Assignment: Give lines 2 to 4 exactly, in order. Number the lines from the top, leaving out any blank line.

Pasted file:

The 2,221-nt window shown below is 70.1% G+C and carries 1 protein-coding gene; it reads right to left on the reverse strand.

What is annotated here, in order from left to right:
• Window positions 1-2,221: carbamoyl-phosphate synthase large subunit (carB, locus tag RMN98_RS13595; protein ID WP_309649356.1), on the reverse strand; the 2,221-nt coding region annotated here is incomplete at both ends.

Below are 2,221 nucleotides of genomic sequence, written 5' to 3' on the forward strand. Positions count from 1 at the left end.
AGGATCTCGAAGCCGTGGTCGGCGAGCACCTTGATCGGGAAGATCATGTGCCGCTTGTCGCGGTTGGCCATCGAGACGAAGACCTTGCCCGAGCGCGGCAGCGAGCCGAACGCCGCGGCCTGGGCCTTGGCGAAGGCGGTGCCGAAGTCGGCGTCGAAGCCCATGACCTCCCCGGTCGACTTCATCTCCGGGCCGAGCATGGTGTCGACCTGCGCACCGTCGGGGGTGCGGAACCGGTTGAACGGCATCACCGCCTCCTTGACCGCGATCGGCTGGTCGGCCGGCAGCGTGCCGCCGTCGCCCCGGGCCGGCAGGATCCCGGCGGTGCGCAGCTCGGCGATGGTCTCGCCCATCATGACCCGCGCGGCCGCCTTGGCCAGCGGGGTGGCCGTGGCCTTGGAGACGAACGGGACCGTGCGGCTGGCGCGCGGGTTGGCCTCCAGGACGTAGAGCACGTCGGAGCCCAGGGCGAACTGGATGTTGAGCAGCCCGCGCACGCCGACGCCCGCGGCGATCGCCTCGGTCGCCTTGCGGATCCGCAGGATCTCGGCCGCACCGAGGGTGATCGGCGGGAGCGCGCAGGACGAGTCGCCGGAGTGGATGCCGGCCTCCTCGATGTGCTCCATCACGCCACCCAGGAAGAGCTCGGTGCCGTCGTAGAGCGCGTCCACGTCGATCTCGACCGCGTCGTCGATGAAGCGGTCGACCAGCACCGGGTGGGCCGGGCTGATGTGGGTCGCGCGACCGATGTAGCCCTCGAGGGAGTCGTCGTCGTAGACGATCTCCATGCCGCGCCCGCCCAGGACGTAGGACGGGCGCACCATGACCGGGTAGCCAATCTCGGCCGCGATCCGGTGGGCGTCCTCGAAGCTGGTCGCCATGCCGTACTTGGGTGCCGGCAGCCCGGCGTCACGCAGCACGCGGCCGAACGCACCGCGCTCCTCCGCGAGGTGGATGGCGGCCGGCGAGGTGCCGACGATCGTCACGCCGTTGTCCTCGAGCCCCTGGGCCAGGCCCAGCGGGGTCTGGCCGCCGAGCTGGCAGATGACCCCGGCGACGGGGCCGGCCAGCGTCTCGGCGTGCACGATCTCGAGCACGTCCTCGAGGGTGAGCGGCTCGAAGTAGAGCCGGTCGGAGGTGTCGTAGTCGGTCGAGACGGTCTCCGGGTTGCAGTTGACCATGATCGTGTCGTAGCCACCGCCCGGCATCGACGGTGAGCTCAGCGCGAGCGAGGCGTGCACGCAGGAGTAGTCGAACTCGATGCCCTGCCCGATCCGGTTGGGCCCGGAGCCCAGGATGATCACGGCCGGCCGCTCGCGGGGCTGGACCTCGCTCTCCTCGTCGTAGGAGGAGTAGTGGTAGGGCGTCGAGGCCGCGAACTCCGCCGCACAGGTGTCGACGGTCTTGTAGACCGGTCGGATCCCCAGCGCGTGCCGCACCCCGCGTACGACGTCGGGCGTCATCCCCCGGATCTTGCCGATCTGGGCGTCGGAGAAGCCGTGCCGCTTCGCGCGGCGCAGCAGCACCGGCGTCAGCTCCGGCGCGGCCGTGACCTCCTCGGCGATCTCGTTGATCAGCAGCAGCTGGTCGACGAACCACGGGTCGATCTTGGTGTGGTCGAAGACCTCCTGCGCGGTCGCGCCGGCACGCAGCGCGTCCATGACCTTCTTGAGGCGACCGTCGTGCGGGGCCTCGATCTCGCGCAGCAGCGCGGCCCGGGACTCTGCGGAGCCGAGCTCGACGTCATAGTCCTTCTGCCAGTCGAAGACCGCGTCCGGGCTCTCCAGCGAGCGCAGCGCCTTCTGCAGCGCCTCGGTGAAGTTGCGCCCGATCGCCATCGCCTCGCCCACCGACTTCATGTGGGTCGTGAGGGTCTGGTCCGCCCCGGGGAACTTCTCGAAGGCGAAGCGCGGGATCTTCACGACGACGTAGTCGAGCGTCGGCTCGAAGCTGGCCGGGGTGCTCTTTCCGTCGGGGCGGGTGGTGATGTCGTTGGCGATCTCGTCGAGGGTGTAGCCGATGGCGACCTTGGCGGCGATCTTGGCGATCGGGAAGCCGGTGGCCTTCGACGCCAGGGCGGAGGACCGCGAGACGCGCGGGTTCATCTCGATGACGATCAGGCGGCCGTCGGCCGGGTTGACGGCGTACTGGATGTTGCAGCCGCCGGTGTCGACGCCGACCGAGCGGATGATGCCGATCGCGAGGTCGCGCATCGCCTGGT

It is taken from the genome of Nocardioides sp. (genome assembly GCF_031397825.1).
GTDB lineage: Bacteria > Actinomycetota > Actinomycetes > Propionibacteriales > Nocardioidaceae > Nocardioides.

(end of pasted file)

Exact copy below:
What is annotated here, in order from left to right:
• Window positions 1-2,221: carbamoyl-phosphate synthase large subunit (carB, locus tag RMN98_RS13595; protein ID WP_309649356.1), on the reverse strand; the 2,221-nt coding region annotated here is incomplete at both ends.

Below are 2,221 nucleotides of genomic sequence, written 5' to 3' on the forward strand. Positions count from 1 at the left end.